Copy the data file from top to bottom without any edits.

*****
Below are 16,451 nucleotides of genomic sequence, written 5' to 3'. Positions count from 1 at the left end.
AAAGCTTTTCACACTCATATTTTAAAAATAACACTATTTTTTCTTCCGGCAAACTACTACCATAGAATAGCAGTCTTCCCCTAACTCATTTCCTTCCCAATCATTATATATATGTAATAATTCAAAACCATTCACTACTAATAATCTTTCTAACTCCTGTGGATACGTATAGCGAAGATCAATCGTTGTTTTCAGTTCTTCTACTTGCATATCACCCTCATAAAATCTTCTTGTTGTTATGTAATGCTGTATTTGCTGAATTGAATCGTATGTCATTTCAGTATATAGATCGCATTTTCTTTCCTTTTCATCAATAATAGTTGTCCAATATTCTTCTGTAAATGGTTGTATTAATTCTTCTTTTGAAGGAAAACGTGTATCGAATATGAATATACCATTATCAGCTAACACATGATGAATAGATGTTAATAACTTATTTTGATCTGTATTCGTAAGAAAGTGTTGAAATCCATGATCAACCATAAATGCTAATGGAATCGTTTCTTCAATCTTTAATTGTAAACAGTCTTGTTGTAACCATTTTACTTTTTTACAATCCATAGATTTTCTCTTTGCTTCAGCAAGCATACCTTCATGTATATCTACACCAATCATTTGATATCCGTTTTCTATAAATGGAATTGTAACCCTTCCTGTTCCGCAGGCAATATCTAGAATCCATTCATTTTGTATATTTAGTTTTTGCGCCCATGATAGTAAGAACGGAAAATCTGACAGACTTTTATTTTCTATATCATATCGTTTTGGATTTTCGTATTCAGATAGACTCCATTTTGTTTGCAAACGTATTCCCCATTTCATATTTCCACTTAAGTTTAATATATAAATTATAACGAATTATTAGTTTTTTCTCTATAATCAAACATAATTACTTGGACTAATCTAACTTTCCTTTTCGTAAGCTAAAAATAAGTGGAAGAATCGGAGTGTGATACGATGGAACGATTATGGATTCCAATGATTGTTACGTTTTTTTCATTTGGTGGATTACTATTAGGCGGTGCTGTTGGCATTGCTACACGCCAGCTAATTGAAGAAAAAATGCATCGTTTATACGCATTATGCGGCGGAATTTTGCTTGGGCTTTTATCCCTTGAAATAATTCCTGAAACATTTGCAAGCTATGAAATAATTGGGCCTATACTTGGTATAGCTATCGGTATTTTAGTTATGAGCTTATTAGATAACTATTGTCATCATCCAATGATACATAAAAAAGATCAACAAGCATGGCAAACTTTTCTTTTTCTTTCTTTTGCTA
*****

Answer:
Below are 16,451 nucleotides of genomic sequence, written 5' to 3'. Positions count from 1 at the left end.
AAAGCTTTTCACACTCATATTTTAAAAATAACACTATTTTTTCTTCCGGCAAACTACTACCATAGAATAGCAGTCTTCCCCTAACTCATTTCCTTCCCAATCATTATATATATGTAATAATTCAAAACCATTCACTACTAATAATCTTTCTAACTCCTGTGGATACGTATAGCGAAGATCAATCGTTGTTTTCAGTTCTTCTACTTGCATATCACCCTCATAAAATCTTCTTGTTGTTATGTAATGCTGTATTTGCTGAATTGAATCGTATGTCATTTCAGTATATAGATCGCATTTTCTTTCCTTTTCATCAATAATAGTTGTCCAATATTCTTCTGTAAATGGTTGTATTAATTCTTCTTTTGAAGGAAAACGTGTATCGAATATGAATATACCATTATCAGCTAACACATGATGAATAGATGTTAATAACTTATTTTGATCTGTATTCGTAAGAAAGTGTTGAAATCCATGATCAACCATAAATGCTAATGGAATCGTTTCTTCAATCTTTAATTGTAAACAGTCTTGTTGTAACCATTTTACTTTTTTACAATCCATAGATTTTCTCTTTGCTTCAGCAAGCATACCTTCATGTATATCTACACCAATCATTTGATATCCGTTTTCTATAAATGGAATTGTAACCCTTCCTGTTCCGCAGGCAATATCTAGAATCCATTCATTTTGTATATTTAGTTTTTGCGCCCATGATAGTAAGAACGGAAAATCTGACAGACTTTTATTTTCTATATCATATCGTTTTGGATTTTCGTATTCAGATAGACTCCATTTTGTTTGCAAACGTATTCCCCATTTCATATTTCCACTTAAGTTTAATATATAAATTATAACGAATTATTAGTTTTTTCTCTATAATCAAACATAATTACTTGGACTAATCTAACTTTCCTTTTCGTAAGCTAAAAATAAGTGGAAGAATCGGAGTGTGATACGATGGAACGATTATGGATTCCAATGATTGTTACGTTTTTTTCATTTGGTGGATTACTATTAGGCGGTGCTGTTGGCATTGCTACACGCCAGCTAATTGAAGAAAAAATGCATCGTTTATACGCATTATGCGGCGGAATTTTGCTTGGGCTTTTATCCCTTGAAATAATTCCTGAAACATTTGCAAGCTATGAAATAATTGGGCCTATACTTGGTATAGCTATCGGTATTTTAGTTATGAGCTTATTAGATAACTATTGTCATCATCCAATGATACATAAAAAAGATCAACAAGCATGGCAAACTTTTCTTTTTCTTTCTTTTGCTA